Deciphering Derivatives Transaction Reporting

By: Jim Bulling and Simon Kiburg

On 21 October 2024 the new ASIC Derivative Transaction Rules (Reporting) 2024 (2024 Rules) will come into effect replacing the current ASIC Derivative Transaction Rules (Reporting) 2022 (2022 Rules). In this post we set out some of the major changes to the 2022 Rules and some of the issues market participants in this space should be aware of.

Some of the key changes to the Derivative Reporting Rules are as follows:

Removal of safe harbour provisions

The ‘safe harbour’ provisions for delegated reporting have been removed. ASIC will provide updated guidance in RG 251 that will set out:

  • ASIC’s expectations in relation to a reporting entity outsourcing its OTC derivative transaction reporting; and
  • ASIC’s approach and expectations in respect of OTC derivative transaction reporting errors and significant breaches.

ASIC removed ‘safe harbour’ provisions in order to align the Rules with the outsourcing responsibility settings in other domestic and international regulatory rules and standards.

The existing ‘safe harbour’ provides that a reporting entity is taken to have complied with its reporting obligations if they have a documented agreement with their delegate and if they make ‘regular inquiries reasonably designed’ to determine if the delegate is complying with the terms of the agreement.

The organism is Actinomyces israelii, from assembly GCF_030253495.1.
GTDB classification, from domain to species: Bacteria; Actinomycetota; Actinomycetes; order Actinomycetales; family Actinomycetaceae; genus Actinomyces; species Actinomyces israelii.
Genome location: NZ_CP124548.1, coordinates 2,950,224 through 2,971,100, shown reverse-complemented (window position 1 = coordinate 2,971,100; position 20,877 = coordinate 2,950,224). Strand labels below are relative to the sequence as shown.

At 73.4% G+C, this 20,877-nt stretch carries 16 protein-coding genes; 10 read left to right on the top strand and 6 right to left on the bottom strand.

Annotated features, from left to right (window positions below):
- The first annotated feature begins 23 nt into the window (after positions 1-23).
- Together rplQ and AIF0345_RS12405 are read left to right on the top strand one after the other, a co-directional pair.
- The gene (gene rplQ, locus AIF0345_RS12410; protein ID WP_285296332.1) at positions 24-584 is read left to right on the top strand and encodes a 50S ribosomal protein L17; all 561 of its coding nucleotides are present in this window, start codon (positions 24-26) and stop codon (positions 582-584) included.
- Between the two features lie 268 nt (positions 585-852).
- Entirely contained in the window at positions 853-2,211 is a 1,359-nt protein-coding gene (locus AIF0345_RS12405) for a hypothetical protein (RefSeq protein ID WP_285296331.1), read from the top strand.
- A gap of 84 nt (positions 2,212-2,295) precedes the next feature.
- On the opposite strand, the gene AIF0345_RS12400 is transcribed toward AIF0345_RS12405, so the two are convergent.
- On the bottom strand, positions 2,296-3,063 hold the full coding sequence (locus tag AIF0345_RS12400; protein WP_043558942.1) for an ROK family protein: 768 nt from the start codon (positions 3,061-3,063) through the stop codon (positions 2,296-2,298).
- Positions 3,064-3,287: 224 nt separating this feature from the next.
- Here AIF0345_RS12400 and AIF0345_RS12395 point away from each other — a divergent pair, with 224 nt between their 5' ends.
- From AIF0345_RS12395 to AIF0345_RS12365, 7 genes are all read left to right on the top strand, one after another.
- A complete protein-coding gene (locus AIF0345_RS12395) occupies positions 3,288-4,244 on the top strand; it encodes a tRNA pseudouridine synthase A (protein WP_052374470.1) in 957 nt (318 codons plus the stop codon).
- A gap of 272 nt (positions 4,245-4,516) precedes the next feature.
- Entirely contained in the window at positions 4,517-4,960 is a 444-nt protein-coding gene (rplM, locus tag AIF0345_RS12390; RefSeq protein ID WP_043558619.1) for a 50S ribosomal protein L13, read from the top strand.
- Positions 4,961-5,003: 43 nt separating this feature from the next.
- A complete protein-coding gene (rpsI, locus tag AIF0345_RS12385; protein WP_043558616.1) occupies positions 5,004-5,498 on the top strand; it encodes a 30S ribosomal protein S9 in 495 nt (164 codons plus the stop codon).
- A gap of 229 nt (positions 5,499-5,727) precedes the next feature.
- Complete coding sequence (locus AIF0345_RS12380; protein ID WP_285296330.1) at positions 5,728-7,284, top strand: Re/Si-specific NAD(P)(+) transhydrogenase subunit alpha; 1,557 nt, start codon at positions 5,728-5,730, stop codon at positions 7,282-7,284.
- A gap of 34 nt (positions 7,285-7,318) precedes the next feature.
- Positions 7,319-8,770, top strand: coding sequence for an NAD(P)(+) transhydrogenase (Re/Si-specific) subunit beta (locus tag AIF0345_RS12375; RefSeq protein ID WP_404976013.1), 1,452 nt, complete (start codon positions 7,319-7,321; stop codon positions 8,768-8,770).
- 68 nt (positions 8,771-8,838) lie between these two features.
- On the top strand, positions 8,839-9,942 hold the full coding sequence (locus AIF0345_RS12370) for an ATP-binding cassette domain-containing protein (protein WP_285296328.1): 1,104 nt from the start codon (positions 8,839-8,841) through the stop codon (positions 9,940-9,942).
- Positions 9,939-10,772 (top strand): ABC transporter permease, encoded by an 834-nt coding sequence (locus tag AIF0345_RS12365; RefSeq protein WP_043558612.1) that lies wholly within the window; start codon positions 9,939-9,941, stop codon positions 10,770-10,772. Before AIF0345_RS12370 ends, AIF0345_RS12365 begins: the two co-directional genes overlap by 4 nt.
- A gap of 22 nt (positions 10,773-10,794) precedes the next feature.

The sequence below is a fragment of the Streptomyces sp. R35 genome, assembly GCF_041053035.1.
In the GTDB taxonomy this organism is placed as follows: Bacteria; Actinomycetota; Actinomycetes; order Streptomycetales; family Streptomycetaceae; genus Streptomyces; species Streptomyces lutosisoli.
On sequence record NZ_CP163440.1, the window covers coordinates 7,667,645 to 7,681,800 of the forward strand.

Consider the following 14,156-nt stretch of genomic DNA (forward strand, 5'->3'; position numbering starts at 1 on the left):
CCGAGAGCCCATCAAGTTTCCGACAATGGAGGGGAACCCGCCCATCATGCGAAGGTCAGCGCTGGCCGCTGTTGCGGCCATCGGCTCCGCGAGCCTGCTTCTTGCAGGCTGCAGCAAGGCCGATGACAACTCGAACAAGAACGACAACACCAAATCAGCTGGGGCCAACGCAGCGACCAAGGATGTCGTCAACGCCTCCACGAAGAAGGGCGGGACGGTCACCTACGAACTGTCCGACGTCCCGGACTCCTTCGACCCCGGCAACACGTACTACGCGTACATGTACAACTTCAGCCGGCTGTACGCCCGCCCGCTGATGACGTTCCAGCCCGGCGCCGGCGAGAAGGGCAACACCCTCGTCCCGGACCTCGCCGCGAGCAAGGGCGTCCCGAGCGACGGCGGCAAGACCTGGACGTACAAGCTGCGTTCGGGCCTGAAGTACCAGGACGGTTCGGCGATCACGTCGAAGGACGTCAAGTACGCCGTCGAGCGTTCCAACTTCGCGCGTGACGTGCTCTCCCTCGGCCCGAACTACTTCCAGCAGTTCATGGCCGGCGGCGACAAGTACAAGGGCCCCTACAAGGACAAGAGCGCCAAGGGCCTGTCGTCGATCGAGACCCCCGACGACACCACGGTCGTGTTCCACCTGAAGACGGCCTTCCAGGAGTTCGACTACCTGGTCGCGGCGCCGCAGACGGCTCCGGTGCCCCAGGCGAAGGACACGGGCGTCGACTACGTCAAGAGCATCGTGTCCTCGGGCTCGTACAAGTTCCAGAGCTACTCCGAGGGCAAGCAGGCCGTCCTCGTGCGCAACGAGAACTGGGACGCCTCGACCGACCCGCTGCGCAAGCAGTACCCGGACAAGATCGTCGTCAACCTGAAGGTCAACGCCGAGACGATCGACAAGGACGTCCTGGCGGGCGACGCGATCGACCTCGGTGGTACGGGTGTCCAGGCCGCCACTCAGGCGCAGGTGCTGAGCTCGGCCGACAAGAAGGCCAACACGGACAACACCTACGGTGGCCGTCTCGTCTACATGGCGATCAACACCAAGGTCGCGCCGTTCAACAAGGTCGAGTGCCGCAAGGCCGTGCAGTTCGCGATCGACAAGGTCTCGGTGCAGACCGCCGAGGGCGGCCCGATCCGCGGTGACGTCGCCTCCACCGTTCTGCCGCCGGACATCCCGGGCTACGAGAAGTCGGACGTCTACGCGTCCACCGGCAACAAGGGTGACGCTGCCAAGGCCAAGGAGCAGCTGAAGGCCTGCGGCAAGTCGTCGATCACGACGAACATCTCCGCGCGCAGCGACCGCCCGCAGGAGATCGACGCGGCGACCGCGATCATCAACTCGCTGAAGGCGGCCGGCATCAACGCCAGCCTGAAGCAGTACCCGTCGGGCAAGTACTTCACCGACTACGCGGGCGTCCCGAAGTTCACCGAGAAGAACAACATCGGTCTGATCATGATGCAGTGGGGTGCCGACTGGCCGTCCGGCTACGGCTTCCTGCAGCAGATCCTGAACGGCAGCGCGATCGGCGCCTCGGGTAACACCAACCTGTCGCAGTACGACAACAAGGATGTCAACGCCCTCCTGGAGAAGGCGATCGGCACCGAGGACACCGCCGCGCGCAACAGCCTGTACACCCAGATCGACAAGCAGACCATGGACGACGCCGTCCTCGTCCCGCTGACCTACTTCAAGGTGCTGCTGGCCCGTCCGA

Reportable data changes

The 2024 Rules reflect the technical standards for reporting under ISO 20022 Financial services – Universal financial messaging scheme (ISO 20022). As such the data elements that are required to be reported.

T+2 Reporting

Under the existing rules, the standard deadline for reporting is T+1, this will be extended to T+2 in most circumstances with an extended deadline of T+4 for “structured” transactions.

We note that ASIC has also consulted on further changes to the Derivative Reporting Rules in Consultation Paper 375: “Proposed changes to the ASIC Derivative Transaction Rules (Reporting): Third consultation”. The amendments are likely to be made by the end of July of this year subject to the Minister’s consent.

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